In conclusion, the Toyota 86 is a welcomed addition to the lineup. It marks the re-entry of the Toyota brand into the RWD sports car market. At the under 30k starting point this is a perfect vehicle for a young adult to get their hands on a brand new driving machine. Toyota has ensured that the focus of this car is on the driving experience, especially if you enjoy drifting more so than speed. To keep the price on the lower end the Toyota 86 cuts out all the frills and leaves you with a fun to drive RWD coupe good for the daily grind yet still suitable for the occasional rip around some winding back roads, or the hugging some curves on the track.
Born from the ashes of the now dead Scion brand, the 86 is the reincarnate of the FRS. Starting as the groupthink project by Subaru and Scion, this small affordable sports car makes a welcomed appearance in the Toyota brand. Being their only current two doors, rear wheel drive car, this addition is a clear nod to the past and the much loved Toyota Celica/Supra.
There wasn’t much that changed during the rebadge except for really the badge itself. You’ll see a few minor tweaks in places like the bumpers and lights. Toyota also did some tuning and re-gearing which is really all that differentiates this from the nearly identical Subaru BRZ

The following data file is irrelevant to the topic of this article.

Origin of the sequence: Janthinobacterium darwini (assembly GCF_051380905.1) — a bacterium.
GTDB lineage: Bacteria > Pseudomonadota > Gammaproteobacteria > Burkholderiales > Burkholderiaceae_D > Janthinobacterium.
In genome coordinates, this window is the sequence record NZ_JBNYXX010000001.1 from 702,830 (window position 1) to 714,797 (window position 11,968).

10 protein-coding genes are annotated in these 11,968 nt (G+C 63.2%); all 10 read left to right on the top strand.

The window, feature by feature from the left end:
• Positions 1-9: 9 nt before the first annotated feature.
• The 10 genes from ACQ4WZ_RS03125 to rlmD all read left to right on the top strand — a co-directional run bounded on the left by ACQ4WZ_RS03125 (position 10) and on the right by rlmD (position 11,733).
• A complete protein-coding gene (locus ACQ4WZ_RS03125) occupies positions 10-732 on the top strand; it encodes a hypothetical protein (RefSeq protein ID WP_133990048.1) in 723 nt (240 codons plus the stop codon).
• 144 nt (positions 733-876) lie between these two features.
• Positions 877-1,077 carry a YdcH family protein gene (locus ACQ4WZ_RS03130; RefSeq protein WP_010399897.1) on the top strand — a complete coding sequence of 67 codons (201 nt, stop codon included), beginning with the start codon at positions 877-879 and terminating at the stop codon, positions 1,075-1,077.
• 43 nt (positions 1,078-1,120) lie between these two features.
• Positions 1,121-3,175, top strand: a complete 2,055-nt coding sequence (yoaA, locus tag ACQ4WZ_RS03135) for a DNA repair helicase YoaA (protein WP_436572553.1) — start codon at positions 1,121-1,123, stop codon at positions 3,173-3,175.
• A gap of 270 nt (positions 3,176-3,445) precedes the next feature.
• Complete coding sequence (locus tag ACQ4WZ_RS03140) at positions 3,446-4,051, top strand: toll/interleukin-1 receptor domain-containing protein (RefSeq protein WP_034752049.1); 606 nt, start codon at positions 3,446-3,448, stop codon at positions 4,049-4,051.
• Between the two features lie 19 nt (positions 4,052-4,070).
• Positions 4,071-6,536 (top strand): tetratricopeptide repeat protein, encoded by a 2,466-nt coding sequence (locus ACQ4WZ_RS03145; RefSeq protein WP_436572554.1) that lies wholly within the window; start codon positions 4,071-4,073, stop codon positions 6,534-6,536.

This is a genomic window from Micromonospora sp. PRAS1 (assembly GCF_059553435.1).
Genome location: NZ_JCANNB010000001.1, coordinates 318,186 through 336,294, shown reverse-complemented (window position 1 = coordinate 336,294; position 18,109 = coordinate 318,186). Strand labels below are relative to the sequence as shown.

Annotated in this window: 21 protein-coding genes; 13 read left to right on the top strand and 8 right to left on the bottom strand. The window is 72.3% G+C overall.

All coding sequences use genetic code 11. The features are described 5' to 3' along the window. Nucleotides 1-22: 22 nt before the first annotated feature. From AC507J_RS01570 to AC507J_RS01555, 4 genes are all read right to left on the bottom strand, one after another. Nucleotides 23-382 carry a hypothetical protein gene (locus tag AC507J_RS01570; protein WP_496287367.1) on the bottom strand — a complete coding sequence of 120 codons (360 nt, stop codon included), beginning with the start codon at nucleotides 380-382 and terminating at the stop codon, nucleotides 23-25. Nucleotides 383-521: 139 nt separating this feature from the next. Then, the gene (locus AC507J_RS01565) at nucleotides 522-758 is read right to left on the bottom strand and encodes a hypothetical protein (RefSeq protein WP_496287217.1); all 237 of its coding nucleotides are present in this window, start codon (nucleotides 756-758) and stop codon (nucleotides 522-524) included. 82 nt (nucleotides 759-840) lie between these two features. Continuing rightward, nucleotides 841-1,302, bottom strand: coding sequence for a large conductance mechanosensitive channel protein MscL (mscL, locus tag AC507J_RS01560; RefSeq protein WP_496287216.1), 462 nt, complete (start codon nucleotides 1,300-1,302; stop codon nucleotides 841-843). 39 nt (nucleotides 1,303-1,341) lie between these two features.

The 86 is a sleek car with all the lines and shapes expected in a true sports car. It really is a true back to the basics sports car. It’s a lightweight, rear wheel drive coupe, with Toyota focusing on the handling and driving experience. While it does give some much-needed choice to the entry level sports car line, the “sports” is mostly external. The unique 2.0l flat 4 Boxer engine helps deliver a lower profile and center of gravity, making for a sportier feeling ride.
However, to get the price tag to start at only $29,580, the Toyota scrapped everything that doesn’t fit the sports car image. Unfortunately, that might have meant giving up some raw off the line power. The Toyota 86 powerhouse pushes out a very unsatisfactory 200hp with 156ft. lbs of torque. This pushes the almost 1300kg car from 0-60 in 6.2 seconds. When compared to similarly priced but much more powerful Nissan 370z, a 332hp v6 that goes 0-60 in over a second faster, the Toyota 86 looks like less of a sports car and more of a daily driver. Except that even the 1.5L Honda Civic Si, puts out the same HP, but with much better fuel economy.
The interior is also quite minimalist. While I expected there to really only be two seats in a coupe (who uses the backseat in a two door??) the cockpit of this vehicle is severely lacking. Toyota really drives home the back to basics look with a dash that would look more at home in a higher end car from 20 years ago. Many of the tech goodies found standard in cars that are half the price are missing in this vehicle. While if you’ve never had some of those features I’m sure your driving experience wouldn’t suffer, drivers who have had the pleasure of using them may be turned off this vehicle just for that reason.